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Environmental Impact


If all of the world's light bulbs were replaced with energy-efficient LEDs for a period of 10 years, researchers at the US Rensselaer Polytechnic Institute claim, oil consumption would be cut by 962 million barrels, removing the need for 280 power stations, cutting carbon dioxide emissions by 10 billion tonnes, and ultimately result in financial savings of $1.83 trillion.

Rensselaer, known for fundamental LED research, has been looking at environmental impacts.

"What the transistor meant to the development of electronics, the LED means to the field of photonics. This core device has the potential to revolutionise how we use light," said Professor Fred Schubert in a paper: "Transcending the replacement paradigm of solid-state lighting," published in Optics Express late last year.

The paper, co-written with researcher Jong Kyu Kim, is excellent, contains predictions on what LED technology is likely to exist, and is available for free at the OpticsInfoBase website. .

  • Each year, an estimated 600 million fluorescent lamps are disposed of in U.S. landfills amounting to 30,000 pounds of mercury waste.
  • In 1992, mercury-containing lamps were added to the United States' Environmental Protection Agency's (EPA) list of hazardous substances. (The EPA's regulatory threshold of 2 mg./litre is usually exceeded by mercury-containing lamps).
  • The Mercury from one fluorescent bulb can pollute 6,000 gallons of water beyond safe levels for drinking

Mercury Utilization:

    Almost all modern high output light sources depend on using mercury inside the lamps for operation.  When considering the environmental impact of the mercury in lighting, we must take three factors into consideration:

  • The type of mercury (solid or liquid) which is present in the lamps,
  • The amount of mercury present in a particular type of lamp, and
  • The lifespan of the lamp which will determine the amount of mercury used per hour of operation.

     Liquid mercury, which is the most common form of mercury used in lighting, represents the greatest hazard.  If a lamp is broken, the liquid mercury can find its way into cracks in concrete flooring, the fibers of carpets, or into spaces in other floor coverings.  Over time, the mercury will evaporate into he atmosphere causing a local “hot spot” of low level contamination.  The more liquid mercury present in a lamp, the longer the resulting contamination will last.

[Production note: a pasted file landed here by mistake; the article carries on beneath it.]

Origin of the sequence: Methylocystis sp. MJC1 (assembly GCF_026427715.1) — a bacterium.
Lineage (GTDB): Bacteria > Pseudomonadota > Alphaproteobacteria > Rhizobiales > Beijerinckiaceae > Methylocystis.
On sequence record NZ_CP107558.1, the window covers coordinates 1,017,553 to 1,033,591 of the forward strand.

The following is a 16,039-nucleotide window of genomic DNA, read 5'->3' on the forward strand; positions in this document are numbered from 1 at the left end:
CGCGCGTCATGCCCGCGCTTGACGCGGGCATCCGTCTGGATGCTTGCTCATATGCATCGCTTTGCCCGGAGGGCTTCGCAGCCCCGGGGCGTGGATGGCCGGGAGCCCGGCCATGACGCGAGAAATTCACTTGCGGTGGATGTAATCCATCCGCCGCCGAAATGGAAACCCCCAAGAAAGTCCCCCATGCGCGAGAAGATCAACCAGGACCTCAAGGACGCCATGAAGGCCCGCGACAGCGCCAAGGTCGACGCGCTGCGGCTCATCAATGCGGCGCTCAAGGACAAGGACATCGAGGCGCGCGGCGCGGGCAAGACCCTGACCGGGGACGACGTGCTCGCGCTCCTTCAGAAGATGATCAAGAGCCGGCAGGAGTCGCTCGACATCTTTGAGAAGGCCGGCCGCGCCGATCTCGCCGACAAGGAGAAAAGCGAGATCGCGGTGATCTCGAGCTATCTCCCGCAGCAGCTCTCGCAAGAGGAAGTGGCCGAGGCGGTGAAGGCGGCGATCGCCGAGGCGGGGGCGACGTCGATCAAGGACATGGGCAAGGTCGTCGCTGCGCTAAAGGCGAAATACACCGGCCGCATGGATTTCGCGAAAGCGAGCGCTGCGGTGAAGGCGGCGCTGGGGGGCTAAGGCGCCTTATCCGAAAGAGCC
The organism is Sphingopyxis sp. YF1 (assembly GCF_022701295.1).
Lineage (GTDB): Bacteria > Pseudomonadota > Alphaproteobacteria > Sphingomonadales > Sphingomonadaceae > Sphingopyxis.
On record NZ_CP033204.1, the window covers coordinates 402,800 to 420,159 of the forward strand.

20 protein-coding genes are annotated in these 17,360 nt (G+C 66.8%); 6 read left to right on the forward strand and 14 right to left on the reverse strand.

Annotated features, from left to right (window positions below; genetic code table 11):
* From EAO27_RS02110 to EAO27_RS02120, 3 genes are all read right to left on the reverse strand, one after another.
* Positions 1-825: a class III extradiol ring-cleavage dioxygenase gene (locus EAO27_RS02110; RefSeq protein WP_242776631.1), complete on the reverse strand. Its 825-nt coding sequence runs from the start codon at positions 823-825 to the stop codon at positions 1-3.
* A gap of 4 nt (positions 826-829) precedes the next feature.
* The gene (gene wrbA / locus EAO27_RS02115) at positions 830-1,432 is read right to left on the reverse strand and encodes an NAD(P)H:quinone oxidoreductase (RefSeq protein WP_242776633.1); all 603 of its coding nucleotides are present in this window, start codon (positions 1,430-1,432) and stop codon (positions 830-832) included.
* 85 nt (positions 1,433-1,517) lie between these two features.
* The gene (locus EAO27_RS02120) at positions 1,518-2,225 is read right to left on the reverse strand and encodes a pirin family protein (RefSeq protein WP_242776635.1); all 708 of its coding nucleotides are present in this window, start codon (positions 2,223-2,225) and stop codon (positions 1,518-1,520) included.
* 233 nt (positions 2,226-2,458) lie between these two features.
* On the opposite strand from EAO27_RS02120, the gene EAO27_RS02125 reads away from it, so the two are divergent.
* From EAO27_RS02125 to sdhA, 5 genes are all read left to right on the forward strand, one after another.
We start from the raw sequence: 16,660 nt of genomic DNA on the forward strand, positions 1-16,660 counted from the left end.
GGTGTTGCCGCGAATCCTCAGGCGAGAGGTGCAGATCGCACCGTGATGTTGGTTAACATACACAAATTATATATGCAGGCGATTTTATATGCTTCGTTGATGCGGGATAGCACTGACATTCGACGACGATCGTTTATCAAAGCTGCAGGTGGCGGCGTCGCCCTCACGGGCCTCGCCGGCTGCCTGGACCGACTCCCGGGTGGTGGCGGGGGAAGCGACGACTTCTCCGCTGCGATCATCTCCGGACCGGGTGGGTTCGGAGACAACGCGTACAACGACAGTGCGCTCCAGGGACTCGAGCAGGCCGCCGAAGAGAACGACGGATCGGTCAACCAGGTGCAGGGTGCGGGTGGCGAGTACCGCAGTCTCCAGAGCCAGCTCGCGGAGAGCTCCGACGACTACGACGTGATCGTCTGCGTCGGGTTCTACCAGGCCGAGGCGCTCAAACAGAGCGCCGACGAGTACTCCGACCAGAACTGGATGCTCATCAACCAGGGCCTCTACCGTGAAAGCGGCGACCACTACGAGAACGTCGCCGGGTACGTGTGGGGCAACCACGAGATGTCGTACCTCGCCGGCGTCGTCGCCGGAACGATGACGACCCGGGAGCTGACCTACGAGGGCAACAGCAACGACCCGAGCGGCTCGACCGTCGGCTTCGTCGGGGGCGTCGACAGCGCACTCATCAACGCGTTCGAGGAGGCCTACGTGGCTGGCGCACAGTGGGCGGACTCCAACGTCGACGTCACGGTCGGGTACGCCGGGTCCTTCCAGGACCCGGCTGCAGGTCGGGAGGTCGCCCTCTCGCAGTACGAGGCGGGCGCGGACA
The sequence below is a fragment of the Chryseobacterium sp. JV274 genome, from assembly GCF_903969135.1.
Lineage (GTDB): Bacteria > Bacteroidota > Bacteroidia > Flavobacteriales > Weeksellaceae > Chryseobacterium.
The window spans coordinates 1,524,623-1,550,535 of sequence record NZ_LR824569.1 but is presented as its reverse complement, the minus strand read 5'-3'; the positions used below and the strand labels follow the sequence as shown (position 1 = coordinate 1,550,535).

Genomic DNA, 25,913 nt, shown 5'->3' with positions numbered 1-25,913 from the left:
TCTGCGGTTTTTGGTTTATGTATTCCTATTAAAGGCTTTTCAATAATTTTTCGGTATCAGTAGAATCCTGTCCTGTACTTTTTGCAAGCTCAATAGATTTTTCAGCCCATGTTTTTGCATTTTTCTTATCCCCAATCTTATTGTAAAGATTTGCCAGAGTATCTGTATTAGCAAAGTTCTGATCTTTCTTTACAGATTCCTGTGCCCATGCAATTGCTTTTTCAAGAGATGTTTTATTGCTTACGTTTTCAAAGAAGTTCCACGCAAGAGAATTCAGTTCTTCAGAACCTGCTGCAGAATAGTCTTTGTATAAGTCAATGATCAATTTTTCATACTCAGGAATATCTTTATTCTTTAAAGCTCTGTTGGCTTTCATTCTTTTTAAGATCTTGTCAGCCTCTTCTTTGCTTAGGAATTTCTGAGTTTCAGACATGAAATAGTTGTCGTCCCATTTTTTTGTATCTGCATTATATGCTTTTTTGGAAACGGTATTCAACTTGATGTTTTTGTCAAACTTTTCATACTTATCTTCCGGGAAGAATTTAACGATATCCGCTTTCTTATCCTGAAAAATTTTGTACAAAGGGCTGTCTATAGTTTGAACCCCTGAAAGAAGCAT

“If the total amount of mercury contained in a typical fluorescent tube (approximately 20 milligrams), were to mix completely and evenly in a body of water, it would be enough to contaminate around 20,000 litres of water beyond Health Canada limits for safe drinking water (0.001 milligrams of mercury per litre of water)” - Environment Canada [15]

    Mercury can be compounded with other metals, into a solid form called an amalgam - this is the type of mercury used in induction lamps.  It is similar to the once widely used dental amalgam in tooth fillings.  The solid form of mercury poses much less of an environmental problem than liquid mercury.  The amalgam form of mercury is also less of a heath hazard as it is not as readily absorbed into the skin (than the liquid form) should one come into contact with the amalgam - it has low "bio-availability". The small slug or pellet of amalgam can easily be recovered (always wear disposable gloves) in the case of induction lamp breakage and therefore can be disposed of properly with little or no risk of creating a locally contaminated area.  The solid mercury amalgam is also simpler to recover for recycling at end of lamp life.

Induction lamps use the least amount of mercury of any lamp technology, when considered based on both initial quantity and amount used per 20,000 hours of lamp life.  Induction lamps are therefore much more environmentally friendly since they use very little mercury over their lifespan.  Further, the mercury is in solid amalgam form reducing contamination in the case of accidental breakage and making recovery for recycling simpler.
    The chart below puts this information into visual form for the most common types of industrial, commercial and retail lighting technologies.

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